Inducing Muscle Heat Shock Protein 70 Improves Insulin Sensitivity and Muscular Performance in Aged Mice

Heat shock proteins (HSPs), named after the observed up-regulation following heat shock, are a family of protective chaperone proteins that maintain normal cellular function when cells are under various stressors. Aging is associated with generally reduced levels of heat shock protein 70 (HSP70), which plays a conserved role in cellular homeostasis in all species. Genetic manipulation to increase generalized HSP70 levels has improved lifespan in invertebrate models, and thus it is the focus of our studies. It has been demonstrated that aged muscle tissue does not increase HSP production in adaptation to normal exercise; however, increases in muscle mass and function can be generated by pharmacological induction or overexpression of HSP70.

Aged C57/BL6 mice acclimated to a western diet were randomized into: geranylgeranylacetone (GGA)-treated (100mg/kg/d), biweekly heat therapy (HT), or control. The GGA and HT are well-known pharmacological and environmental inducers of HSP70, respectively.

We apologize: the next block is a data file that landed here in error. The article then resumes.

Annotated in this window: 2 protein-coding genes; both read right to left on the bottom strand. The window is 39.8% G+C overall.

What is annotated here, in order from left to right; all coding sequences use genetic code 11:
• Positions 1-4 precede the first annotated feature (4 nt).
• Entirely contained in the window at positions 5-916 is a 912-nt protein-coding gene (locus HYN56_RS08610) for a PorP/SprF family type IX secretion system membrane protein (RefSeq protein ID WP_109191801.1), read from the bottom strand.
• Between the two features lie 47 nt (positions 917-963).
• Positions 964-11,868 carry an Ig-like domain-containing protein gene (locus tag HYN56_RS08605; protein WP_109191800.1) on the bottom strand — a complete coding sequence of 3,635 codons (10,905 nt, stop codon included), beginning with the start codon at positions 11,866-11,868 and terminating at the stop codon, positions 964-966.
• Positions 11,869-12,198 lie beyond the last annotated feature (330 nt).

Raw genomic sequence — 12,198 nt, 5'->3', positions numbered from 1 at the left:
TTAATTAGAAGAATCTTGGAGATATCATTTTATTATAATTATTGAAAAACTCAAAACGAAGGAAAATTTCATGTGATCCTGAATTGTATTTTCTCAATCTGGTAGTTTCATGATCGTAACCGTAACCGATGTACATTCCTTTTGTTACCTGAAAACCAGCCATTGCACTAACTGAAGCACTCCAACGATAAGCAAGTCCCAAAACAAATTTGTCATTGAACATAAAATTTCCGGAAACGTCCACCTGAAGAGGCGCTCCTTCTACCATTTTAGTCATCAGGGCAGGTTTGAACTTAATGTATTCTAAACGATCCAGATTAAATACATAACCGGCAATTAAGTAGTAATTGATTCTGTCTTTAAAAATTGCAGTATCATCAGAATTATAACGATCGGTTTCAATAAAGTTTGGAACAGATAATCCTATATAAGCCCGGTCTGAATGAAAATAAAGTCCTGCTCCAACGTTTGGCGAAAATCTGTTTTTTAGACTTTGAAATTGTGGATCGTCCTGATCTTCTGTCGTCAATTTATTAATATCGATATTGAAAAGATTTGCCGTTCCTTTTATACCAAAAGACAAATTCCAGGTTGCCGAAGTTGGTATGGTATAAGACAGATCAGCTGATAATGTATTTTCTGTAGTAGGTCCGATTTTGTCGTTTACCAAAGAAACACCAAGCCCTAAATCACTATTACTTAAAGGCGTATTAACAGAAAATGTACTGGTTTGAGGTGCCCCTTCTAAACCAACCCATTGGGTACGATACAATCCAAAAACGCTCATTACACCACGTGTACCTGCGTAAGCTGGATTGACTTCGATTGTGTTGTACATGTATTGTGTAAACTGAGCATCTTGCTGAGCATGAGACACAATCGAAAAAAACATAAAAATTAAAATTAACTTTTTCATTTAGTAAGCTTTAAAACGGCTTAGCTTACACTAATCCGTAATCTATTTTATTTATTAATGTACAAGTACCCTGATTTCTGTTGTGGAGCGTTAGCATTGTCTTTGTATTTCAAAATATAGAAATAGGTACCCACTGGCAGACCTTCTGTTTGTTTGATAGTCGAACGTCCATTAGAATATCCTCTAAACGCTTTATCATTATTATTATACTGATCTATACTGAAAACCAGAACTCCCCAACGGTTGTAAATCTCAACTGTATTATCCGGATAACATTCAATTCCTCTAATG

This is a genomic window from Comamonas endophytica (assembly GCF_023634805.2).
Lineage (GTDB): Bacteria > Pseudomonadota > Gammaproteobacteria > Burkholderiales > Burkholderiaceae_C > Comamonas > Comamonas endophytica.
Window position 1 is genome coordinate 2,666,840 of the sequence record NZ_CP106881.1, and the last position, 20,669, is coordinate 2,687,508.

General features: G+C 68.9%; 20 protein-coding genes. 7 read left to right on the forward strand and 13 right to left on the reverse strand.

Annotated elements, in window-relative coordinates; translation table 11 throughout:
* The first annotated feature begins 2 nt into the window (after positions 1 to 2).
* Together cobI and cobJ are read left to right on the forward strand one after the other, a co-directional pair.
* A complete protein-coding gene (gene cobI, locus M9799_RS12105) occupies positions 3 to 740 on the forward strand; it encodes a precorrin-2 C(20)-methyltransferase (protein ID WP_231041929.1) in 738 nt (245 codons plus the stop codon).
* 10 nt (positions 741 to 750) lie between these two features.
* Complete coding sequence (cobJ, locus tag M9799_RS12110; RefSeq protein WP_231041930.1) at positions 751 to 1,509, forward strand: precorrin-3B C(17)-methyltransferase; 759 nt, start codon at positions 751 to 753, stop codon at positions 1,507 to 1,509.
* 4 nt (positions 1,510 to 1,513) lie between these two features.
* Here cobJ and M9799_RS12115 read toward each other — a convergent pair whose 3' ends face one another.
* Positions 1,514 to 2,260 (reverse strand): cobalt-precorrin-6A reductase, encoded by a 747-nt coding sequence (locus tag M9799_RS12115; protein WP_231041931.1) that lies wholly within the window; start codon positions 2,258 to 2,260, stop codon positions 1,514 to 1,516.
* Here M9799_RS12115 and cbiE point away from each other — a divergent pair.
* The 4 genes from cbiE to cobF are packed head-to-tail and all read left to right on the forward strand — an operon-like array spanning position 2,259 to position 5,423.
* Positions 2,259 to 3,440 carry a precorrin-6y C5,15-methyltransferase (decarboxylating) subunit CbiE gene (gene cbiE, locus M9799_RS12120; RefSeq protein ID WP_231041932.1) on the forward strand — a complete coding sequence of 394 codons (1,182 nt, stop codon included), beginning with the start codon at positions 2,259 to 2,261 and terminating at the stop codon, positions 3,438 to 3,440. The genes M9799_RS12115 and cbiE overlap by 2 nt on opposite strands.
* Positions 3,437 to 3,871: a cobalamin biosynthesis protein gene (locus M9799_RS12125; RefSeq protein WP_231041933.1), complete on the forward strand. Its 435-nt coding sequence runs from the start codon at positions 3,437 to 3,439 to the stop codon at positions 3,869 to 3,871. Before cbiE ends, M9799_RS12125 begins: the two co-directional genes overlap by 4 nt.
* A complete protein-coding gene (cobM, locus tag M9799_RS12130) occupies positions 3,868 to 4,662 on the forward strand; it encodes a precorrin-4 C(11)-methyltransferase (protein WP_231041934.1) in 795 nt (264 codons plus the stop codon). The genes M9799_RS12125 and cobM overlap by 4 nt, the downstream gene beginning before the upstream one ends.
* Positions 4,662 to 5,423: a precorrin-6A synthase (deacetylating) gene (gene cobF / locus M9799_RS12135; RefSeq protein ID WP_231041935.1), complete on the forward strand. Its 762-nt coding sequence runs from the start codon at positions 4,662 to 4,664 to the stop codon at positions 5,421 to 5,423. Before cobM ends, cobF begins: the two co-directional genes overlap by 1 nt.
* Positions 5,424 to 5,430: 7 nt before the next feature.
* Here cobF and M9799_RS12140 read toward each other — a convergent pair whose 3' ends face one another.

HT mice had more than threefold, and GGA mice had a twofold greater HSP70 compared with control. Despite comparable body compositions, both treatment groups had significantly better insulin sensitivity and insulin signaling capacity. Compared with baseline, HT mice ran 23% longer than at study start, which was significantly more than GGA or control. Hanging ability (muscular endurance) also tended to be best preserved in HT mice. Muscle power, contractile force, capillary perfusion, and innervation were not different. Heat treatment has a clear benefit on muscular endurance, whereas HT and GGA both improved insulin sensitivity. Different effects may relate to muscle HSP70 levels. An HSP induction could be a promising approach for improving health span in the aged mice.